By Lucia Mutikani
WASHINGTON (Reuters) - Groundbreaking for U.S. single-family homes rose in August and permits for future construction hit a five-year high, pointing to resilience in the housing market recovery in the face of higher mortgage rates.
The Commerce Department said on Wednesday single-family starts surged 7.0 percent to an annual rate of 628,000 units last month, the highest level in six months. Single-family homes are by far the largest segment of the market.
Groundbreaking for the volatile apartments and condominiums segment, however, tumbled 11.1 percent. That curbed the rise in overall housing starts to an 891,000-unit pace, far less than the 917,000-unit rate economists had expected.
While higher mortgage rates have slowed the pace of home sales, demand for accommodation as the rate of new household formation recovers from multi-decade lows is expected to keep residential construction supported.
"Homebuilding seems to be holding up decently in the higher mortgage rate environment, probably due to the support of strong underlying fundamentals - thin inventories and steady household formation," said Guy Berger, an economist at RBS in Stamford Connecticut.
Mortgage rates have risen in anticipation of the Federal Reserve reducing the $85 billion in bonds it has been buying each month to keep interest rates low.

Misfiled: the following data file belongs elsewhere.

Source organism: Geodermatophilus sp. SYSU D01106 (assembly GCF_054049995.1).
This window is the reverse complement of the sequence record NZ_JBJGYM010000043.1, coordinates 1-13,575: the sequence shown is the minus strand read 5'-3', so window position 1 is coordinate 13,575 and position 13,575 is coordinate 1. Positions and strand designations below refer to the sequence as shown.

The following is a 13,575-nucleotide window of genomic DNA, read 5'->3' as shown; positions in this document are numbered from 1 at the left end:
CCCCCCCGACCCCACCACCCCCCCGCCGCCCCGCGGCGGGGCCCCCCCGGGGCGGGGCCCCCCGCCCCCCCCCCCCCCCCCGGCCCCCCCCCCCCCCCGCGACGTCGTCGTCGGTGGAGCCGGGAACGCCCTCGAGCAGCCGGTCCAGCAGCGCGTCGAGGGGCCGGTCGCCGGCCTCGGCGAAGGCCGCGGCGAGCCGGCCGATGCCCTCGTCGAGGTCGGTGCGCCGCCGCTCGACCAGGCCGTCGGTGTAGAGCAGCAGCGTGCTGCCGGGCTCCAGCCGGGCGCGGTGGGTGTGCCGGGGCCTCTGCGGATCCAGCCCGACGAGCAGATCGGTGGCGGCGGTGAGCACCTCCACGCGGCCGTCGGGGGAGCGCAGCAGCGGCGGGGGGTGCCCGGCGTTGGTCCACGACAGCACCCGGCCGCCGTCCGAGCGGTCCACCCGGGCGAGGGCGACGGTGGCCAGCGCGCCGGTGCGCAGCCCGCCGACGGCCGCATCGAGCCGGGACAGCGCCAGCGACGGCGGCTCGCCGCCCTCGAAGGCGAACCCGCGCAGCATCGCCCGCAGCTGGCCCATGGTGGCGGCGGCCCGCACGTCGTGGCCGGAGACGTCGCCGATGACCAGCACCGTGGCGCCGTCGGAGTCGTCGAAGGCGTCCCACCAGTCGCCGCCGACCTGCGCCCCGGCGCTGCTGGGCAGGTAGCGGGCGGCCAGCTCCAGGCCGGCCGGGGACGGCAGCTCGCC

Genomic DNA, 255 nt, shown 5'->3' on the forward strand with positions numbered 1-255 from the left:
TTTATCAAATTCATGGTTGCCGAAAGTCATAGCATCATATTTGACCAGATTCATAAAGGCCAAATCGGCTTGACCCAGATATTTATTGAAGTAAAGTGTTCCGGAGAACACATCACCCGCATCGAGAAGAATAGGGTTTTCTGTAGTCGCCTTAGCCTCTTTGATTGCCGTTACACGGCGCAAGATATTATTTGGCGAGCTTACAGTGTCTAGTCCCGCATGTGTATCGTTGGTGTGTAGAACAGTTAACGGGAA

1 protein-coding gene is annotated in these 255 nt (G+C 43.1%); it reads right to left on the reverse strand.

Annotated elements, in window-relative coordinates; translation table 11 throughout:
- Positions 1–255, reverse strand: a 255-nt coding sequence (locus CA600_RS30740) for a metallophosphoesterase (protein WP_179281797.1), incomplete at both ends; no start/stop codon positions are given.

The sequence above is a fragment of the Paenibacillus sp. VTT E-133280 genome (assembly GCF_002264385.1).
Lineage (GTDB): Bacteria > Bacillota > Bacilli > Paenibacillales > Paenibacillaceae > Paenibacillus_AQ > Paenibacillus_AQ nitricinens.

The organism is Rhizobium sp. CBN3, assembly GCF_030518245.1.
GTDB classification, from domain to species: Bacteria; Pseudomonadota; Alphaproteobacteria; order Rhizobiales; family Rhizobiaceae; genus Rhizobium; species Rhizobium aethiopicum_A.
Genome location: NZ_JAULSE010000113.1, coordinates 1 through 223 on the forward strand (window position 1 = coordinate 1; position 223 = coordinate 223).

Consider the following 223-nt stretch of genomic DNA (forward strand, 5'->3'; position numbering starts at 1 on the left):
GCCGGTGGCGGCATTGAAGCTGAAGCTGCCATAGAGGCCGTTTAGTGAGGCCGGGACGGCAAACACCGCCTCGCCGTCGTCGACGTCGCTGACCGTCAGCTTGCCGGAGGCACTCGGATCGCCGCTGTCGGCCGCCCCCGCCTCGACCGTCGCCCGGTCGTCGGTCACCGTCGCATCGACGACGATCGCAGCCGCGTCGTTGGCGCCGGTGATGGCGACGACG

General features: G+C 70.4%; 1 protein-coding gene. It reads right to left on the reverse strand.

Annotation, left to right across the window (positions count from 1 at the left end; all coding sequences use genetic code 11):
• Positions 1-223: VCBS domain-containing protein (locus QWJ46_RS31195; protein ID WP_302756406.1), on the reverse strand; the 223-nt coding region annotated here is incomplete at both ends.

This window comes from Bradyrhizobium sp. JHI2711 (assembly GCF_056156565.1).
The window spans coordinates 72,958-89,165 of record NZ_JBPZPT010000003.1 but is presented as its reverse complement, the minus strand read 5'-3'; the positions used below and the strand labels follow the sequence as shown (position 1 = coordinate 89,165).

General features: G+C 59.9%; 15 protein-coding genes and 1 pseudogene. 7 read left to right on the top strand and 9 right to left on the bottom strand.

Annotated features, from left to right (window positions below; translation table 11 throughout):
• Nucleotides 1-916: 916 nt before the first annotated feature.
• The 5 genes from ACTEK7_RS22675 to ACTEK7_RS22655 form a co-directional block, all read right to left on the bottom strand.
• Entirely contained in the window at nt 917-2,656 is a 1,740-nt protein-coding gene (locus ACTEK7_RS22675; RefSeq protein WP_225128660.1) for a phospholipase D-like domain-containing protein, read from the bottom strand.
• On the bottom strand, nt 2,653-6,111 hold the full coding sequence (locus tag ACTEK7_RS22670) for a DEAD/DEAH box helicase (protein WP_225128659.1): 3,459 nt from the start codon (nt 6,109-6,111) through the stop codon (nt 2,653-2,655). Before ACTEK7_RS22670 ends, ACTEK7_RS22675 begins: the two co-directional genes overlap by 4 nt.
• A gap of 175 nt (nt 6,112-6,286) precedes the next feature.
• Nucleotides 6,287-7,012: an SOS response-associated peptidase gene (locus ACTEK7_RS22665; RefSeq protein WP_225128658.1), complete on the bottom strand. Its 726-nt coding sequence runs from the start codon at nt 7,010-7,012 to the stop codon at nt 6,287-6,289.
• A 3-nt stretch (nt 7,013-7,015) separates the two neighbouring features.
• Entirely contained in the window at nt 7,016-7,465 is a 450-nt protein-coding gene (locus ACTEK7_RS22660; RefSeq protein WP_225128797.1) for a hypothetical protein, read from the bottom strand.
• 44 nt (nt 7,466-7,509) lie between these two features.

The U.S. central bank, however, surprised markets on Wednesday by sticking to its bond-buying program. The Fed said tightening financial market conditions, if sustained, could slow the pace of improvement in the economy and labor market.
Stocks on Wall Street rallied on the Fed statement, with the Standard & Poor's 500 index (.SPX) hitting a record high. The dollar dropped to a seven-month low against the euro, while U.S. Treasury debt prices soared. (.N) (USD/) (US/)
RESIDENTIAL CONSTRUCTION SLOWING
In a separate report, the Mortgage Bankers Association said applications for loans to buy homes rose last week as mortgage rates eased off recent highs. Since early May, rates on 30-year mortgages have risen about 1.2 percentage points.
Still, mortgage rates remain historically low and economists do not expect the increase to throw the housing recovery off track. Homebuilding is expected to slow a bit this quarter from the second quarter, but still contribute to growth this year.
Though residential building only accounts for 3.1 percent of gross domestic product, economists estimate that for every single-family home constructed, three jobs that last for a year are created.
Last month, permits for single-family homes rose 3 percent to their highest since May 2008.
A survey on Tuesday showed confidence among single-family homebuilders held near an eight-year high in September, with builders upbeat about prospective buyer traffic.
"We expect to see a more meaningful rebound in construction activity in the coming months," said Millan Mulraine, senior economist at TD Securities in New York.
Permits for multifamily homes, however, dropped 15.7 percent last month, pushing down overall permits 3.8 percent to a 918,000-unit pace.
The drop in both multi-family starts and permits suggested higher mortgage rates could be making developers a bit cautious about taking on new projects. Builders have also been complaining about expensive materials and a shortage of labor.
(Reporting by Lucia Mutikani; Editing by Andrea Ricci, Tim Ahmann and James Dalgleish)